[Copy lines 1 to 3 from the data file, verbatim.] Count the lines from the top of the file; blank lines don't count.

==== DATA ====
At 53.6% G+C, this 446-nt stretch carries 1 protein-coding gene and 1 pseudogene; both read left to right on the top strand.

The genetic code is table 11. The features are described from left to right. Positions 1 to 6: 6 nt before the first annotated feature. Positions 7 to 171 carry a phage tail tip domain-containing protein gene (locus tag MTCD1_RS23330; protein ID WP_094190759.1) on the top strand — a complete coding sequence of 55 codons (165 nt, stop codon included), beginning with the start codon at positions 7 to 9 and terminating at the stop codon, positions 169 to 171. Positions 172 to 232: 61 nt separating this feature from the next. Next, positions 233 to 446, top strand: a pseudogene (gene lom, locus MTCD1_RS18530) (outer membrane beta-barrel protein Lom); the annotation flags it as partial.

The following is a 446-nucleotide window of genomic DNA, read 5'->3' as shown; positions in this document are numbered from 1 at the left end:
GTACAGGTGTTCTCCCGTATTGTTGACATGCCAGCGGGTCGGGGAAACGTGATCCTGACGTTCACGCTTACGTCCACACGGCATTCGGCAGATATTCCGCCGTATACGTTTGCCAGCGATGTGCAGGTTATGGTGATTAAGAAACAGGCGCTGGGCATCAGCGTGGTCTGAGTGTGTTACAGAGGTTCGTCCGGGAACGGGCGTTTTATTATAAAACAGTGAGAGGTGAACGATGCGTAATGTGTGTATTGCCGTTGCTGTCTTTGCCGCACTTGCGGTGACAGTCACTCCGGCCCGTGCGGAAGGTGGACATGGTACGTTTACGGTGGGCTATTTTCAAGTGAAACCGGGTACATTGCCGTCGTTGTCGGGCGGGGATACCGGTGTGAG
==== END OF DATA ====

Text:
At 53.6% G+C, this 446-nt stretch carries 1 protein-coding gene and 1 pseudogene; both read left to right on the top strand.

The genetic code is table 11. The features are described from left to right. Positions 1 to 6: 6 nt before the first annotated feature. Positions 7 to 171 carry a phage tail tip domain-containing protein gene (locus tag MTCD1_RS23330; protein ID WP_094190759.1) on the top strand — a complete coding sequence of 55 codons (165 nt, stop codon included), beginning with the start codon at positions 7 to 9 and terminating at the stop codon, positions 169 to 171. Positions 172 to 232: 61 nt separating this feature from the next. Next, positions 233 to 446, top strand: a pseudogene (gene lom, locus MTCD1_RS18530) (outer membrane beta-barrel protein Lom); the annotation flags it as partial.

The following is a 446-nucleotide window of genomic DNA, read 5'->3' as shown; positions in this document are numbered from 1 at the left end: